William Holden was the king of the 1950s. In 1939, he made his debut in Golden Boy alongside his dear friend Barbara Stanwyck. Throughout the 1940s, Holden was absent from Hollywood while he served in WWII. He then made a huge return with Sunset Blvd. (1950), Born Yesterday (1950), and Stalag 17 (1953), for which he won an Academy Award for Best Actor.
For decades, the work of Pierre Etaix has been unavailable to audiences. Unfortunately Etaix did not have legal claim to his films, nor distribution rights. This resulted in his life’s work literally rotting away because of a bad business deal. After years of petitions and legal battles, Etaix reclaimed his films only to discover they would require an extensive restoration.
Last Fall, Turner Classic Movies announced it had acquired the rights to air select guest interviews from The Tonight Show with Johnny Carson. Repackaged as hour-long episodes and hosted by Conan O’Brien (Conan, TBS), Carson on TCM will feature interviews with many of the stars viewers see on the network every day: Tony Curtis, Doris Day, Gregory Peck, Elizabeth Taylor, and even Robert Osborne’s Essentials co-host Drew Barrymore…when she was only 7 years old.
Marion: “You’re not the man I knew ten years ago.”
Indiana: “It’s not the years, honey, it’s the mileage.”
UPDATE: Congratulations to Raquel A. and Rick B., the winners of the newly restored Cleopatra 50th Anniversary Blu-ray set, courtesy of 20th Century Fox. Thanks to everyone for participating!
The lovely ladies at the classic film blog True Classics have dedicated the month of June to “Movie Memories”. This is their second year hosting the hugely successful event, and I am honored to be asked to participate. Please take the time to read all of the Movie Memories over at True Classics. You will not be disappointed.
The fourth annual (and my second) TCM Classic Film Festival is over. What a wonderful experience, one that I never expected would have exceeded that of the fantastic 2012 festival. I spent time with friends new and old, sipped cocktails poolside at the historic Roosevelt Hotel, had steaks and expensive wine in the Chaplin booth at Musso & Frank Grill, had a piece of memorabilia appraised by Bonhams, and enjoyed the greatest classic films on the big screen, several of them new-to-me. I barely slept, I ate like a bird, but I had the greatest time a classic film fan can have.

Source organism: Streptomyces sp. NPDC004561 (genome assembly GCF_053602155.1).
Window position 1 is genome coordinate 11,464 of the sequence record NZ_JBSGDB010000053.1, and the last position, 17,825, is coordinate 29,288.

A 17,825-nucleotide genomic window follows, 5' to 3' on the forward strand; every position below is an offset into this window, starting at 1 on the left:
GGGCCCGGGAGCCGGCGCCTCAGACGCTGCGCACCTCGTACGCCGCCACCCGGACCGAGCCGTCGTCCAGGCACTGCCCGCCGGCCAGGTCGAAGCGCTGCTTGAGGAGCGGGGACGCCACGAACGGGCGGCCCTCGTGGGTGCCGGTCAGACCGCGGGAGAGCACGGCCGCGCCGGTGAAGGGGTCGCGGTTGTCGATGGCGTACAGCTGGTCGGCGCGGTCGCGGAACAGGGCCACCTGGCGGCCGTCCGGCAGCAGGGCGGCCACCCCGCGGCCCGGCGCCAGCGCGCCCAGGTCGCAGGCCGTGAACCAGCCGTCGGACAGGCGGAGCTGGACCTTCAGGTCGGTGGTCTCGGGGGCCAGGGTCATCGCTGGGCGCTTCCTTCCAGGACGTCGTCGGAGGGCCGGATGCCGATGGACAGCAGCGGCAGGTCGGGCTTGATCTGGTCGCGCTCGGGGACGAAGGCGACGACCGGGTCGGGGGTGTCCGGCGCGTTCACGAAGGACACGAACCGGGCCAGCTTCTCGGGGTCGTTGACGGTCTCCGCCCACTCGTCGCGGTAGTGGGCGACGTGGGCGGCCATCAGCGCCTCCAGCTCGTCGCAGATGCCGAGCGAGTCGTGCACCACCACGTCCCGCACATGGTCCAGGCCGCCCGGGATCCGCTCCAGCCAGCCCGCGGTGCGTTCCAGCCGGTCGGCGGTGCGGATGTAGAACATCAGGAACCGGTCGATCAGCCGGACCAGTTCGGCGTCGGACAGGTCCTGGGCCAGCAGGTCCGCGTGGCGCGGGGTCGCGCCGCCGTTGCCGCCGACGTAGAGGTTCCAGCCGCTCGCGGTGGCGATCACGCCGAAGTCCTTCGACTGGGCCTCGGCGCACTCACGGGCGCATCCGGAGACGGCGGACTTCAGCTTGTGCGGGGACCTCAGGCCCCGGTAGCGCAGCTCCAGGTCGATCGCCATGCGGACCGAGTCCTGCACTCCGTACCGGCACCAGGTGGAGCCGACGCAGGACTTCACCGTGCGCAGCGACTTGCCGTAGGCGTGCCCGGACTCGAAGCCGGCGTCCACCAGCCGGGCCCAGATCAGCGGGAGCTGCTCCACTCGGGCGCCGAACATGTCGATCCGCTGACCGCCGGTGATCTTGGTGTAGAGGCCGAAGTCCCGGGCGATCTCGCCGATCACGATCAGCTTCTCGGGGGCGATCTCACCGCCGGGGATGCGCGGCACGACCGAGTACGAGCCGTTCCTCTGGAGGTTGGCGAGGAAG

Before I made my trip to Hollywood for the festival, I wrote up my picks. Just like in 2012, I wasn’t able to stick to all of them. In some cases, the screenings were “sold out” and in other cases I either changed my mind at the last minute or was persuaded by friends. In case you missed it, here is my pre-festvial piece, The Tantalus Dilemma Redux.
I returned from my trip to Los Angeles and the 2013 TCM Classic Film Festival late on Monday, April 29th. First thing on Tuesday morning, I was back to toddler wrangling. Today is my first opportunity to write the first in a series of recaps of my experience.
In 2012 I attended the 3rd Annual TCM Classic Film Festival (and my 1st). In 2010 I was unable to attend because I had a bun in the oven and in 2011 the little bun was too young for me to leave. It was hard for me to stay here, watching the commercials, seeing the live blogs and tweets, and of course the footage from the Festival itself. I honestly didn’t think it would ever be a possibility for me to go. When the opportunity arose for me to attend in 2012, everything fell into place. All of the things I worried about were non-issues and all of the things I didn’t think would be issues? Well…
Disclaimer: This post discusses Japanese racial stereotypes common in World War II propaganda films including examples of dialogue used.